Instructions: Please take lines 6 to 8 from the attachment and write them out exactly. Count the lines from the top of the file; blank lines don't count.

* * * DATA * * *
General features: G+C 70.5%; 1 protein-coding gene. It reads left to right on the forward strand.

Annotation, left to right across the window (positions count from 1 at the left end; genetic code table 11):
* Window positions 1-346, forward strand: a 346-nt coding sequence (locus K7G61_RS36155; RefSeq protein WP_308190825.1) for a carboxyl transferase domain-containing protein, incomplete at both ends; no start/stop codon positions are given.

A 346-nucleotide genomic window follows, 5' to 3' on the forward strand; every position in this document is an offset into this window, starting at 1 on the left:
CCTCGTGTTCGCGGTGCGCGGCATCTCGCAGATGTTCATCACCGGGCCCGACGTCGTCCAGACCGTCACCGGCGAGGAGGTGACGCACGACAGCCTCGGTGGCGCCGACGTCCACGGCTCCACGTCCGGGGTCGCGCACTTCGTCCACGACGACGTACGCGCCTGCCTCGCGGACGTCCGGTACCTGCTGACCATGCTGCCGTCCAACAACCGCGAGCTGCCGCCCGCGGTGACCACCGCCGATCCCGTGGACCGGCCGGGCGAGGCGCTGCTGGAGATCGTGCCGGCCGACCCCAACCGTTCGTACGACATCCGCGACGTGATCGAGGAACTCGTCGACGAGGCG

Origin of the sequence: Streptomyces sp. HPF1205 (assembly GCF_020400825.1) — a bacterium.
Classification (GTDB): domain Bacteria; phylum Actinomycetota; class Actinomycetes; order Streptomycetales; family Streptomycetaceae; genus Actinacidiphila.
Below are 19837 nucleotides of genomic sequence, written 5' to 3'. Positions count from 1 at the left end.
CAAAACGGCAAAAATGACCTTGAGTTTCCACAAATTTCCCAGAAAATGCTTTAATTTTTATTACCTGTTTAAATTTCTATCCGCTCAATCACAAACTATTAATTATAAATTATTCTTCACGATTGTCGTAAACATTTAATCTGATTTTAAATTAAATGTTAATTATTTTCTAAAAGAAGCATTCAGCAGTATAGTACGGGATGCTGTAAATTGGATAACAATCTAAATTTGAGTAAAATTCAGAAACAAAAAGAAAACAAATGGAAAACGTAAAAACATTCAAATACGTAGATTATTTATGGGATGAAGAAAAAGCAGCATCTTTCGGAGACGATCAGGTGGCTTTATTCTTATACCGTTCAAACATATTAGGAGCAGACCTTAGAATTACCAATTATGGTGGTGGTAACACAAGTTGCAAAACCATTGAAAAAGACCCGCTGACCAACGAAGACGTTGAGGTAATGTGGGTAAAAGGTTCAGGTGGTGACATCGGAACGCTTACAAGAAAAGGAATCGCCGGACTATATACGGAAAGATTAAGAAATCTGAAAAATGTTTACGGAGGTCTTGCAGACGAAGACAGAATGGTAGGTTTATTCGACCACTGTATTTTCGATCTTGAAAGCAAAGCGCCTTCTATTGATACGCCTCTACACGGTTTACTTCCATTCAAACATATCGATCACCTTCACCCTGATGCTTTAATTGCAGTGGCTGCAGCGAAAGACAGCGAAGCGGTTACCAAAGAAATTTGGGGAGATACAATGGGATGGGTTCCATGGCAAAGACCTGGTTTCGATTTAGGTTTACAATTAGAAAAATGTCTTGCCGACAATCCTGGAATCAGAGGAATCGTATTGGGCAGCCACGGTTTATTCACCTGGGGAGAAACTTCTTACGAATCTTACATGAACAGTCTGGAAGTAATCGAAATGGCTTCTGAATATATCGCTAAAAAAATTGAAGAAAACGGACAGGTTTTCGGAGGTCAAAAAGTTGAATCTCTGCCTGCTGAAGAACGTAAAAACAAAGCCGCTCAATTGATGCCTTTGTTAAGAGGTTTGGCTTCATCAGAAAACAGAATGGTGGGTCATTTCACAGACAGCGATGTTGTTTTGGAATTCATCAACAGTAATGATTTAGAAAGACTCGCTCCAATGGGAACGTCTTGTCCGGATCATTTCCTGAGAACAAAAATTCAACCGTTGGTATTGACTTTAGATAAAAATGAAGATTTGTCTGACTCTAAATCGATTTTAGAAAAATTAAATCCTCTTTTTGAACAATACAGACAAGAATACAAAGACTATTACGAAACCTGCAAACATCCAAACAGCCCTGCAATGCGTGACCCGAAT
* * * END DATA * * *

Origin of the sequence: Streptomyces sp. HPF1205 (assembly GCF_020400825.1) — a bacterium.
Classification (GTDB): domain Bacteria; phylum Actinomycetota; class Actinomycetes; order Streptomycetales; family Streptomycetaceae; genus Actinacidiphila.
Below are 19837 nucleotides of genomic sequence, written 5' to 3'. Positions count from 1 at the left end.